Written By Nathan White, Chief Investment Officer

There was quite a bit of anxiety leading up to last week’s decision by the Federal Reserve on whether or not we would get the first interest rate increase in over nine years.  Surprisingly citing overseas uncertainty, they decided upon no change and slightly lowered their forecast for the path of future rate increases. There are very heated debates about the pros and cons of continuing the current Zero Interest Rate Policy (ZIRP) and many valid points being made by both sides.  The Fed “officially” introduced more uncertainty last week by openly using overseas (i.e. China) volatility and weakness as the reason for continuing with zero interest rates despite the decent progress of the U.S. economy. While I understand the Fed’s reasoning and with inflation so low they can be justified in not raising rates yet, but it seems each time they get closer they trot out a new reason (justified or not) for holding off.

However, I believe this is now starting to create too much uncertainty and mixed signals which begs the question of when will the time ever be right to move off the zero bound?  The Fed is indeed trapped at this point as monetary policy has done about all it can and the longer it has to keep rates at zero is more indicative of a general economic malaise.  I do however think the economy is strong enough to raise rates a bit and it would actually help free up frozen capital, aide savers, and restore the healthy discipline of normal price signals.  Overly easy monetary policy basically steals from the future in that it pulls demand forward leaving us with less economic growth in the future when it has to get paid for. The current monetary policy is still commensurate with an economy in crisis and we are well away from that condition. The longer the Fed has to stay a zero or delays raising rates runs the risk of never getting out or moving dramatically in order to play catch up.  Both of those scenarios are not good.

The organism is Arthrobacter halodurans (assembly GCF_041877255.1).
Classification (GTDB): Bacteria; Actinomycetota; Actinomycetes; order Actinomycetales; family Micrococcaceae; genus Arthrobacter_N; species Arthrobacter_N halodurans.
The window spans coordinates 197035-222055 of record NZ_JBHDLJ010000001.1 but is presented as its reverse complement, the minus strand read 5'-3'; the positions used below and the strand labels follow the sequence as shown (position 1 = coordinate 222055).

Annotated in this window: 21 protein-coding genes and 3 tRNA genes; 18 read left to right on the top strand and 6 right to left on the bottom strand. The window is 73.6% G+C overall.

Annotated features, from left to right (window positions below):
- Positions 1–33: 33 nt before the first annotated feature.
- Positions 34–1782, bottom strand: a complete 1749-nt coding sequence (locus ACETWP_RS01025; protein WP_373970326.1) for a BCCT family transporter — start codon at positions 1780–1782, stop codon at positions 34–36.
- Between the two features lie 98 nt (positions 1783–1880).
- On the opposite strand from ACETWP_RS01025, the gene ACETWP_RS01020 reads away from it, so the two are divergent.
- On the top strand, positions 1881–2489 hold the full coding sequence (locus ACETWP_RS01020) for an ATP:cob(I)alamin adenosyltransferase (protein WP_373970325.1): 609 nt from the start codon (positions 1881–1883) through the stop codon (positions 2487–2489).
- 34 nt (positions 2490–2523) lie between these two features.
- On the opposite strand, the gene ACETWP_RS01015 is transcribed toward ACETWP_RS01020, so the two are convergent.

OK, enough of my diatribe….What are our current plans and actions?

The net takeaway from last week’s decision was that we did not learn anything that would want to make us take more risk at the current time.  Our models are still telling us to be cautious at this point.  The speed of the August decline did create a short-term oversold condition, but we were ready ahead of that.  We do not see a recession in the cards at the current time, but the markets are still trying to adjust to new dynamics (i.e. slowing profit growth, emerging market risk, effects of reversing the Fed’s easy money policy, etc.). That can give us the opportunity to get assets at cheaper prices.  So for now we would sell some if we rally back towards the pre-August levels and buy some on dips toward the lows.  The cash we are holding in the portfolios gives us the flexibility and protection to take advantage of the current environment.

For those so inclined here’s a great take on the Fed’s move in the WSJ: http://www.wsj.com/articles/the-federal-reserve-pulls-a-lucy-1442531250

Disclaimer Paragon Wealth Management is a provider of managed portfolios for individuals and institutions. Although the information included in this report has been obtained from sources Paragon believes to be reliable, we do not guarantee its accuracy. All opinions and estimates included in this report constitute the judgment as of the dates indicated and are subject to change without notice. This report is for informational purposes only and is not intended as an offer or solicitation with respect to the purchase or sale of any security. Past performance is not a guarantee of future results.